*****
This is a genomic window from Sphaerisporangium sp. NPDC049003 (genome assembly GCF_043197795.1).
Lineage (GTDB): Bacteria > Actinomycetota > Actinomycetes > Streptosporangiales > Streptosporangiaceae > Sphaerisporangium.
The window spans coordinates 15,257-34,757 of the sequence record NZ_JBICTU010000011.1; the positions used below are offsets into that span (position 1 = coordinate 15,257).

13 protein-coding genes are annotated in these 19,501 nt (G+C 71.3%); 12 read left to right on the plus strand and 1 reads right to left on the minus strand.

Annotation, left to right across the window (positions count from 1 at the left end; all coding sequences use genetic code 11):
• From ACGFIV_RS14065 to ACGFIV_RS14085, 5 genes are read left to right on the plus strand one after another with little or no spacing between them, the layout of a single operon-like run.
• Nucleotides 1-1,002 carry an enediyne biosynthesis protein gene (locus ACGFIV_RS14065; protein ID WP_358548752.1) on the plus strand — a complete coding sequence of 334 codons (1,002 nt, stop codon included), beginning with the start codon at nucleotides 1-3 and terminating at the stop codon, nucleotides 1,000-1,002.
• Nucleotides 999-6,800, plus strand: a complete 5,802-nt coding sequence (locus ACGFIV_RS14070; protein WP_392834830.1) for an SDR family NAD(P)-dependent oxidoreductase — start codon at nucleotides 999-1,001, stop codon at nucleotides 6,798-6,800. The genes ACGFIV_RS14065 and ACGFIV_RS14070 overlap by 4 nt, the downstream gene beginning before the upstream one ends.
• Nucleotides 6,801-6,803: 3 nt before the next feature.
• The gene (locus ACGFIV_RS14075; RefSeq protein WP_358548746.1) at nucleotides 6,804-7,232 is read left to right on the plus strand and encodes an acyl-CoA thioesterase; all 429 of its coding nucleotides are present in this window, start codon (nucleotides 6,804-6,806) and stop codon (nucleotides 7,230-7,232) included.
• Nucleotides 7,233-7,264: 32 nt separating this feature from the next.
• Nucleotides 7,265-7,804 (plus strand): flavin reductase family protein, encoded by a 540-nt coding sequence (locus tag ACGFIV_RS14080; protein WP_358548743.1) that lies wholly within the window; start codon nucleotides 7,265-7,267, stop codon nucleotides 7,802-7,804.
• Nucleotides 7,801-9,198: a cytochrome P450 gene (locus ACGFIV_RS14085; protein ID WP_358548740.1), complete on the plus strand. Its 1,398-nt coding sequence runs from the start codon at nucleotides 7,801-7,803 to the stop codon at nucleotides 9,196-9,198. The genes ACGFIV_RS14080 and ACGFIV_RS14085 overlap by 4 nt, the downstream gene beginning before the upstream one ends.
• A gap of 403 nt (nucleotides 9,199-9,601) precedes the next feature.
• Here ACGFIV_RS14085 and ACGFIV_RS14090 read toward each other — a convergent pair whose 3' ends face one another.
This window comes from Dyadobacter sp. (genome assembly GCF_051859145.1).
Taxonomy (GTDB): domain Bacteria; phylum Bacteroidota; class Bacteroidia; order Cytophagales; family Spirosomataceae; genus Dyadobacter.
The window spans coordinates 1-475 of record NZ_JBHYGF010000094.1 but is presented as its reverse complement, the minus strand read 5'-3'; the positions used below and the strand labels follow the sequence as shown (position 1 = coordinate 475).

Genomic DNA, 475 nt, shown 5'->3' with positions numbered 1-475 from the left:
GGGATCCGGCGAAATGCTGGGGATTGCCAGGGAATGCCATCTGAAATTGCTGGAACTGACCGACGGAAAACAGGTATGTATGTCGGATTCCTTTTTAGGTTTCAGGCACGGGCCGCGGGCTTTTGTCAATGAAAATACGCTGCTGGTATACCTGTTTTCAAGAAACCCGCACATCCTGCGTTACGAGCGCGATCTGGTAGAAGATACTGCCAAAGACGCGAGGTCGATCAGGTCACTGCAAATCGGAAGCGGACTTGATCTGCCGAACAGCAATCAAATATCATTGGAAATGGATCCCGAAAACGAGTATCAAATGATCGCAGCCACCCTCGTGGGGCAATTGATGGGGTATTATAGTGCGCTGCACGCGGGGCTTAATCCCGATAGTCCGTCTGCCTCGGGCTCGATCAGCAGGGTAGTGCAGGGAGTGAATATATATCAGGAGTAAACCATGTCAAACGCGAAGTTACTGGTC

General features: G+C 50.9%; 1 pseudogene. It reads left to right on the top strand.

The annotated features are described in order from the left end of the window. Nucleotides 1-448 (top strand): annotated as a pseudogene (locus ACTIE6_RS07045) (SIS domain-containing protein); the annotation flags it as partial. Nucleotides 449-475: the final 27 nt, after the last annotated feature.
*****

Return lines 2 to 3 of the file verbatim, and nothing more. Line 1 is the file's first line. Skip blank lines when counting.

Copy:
Lineage (GTDB): Bacteria > Actinomycetota > Actinomycetes > Streptosporangiales > Streptosporangiaceae > Sphaerisporangium.
The window spans coordinates 15,257-34,757 of the sequence record NZ_JBICTU010000011.1; the positions used below are offsets into that span (position 1 = coordinate 15,257).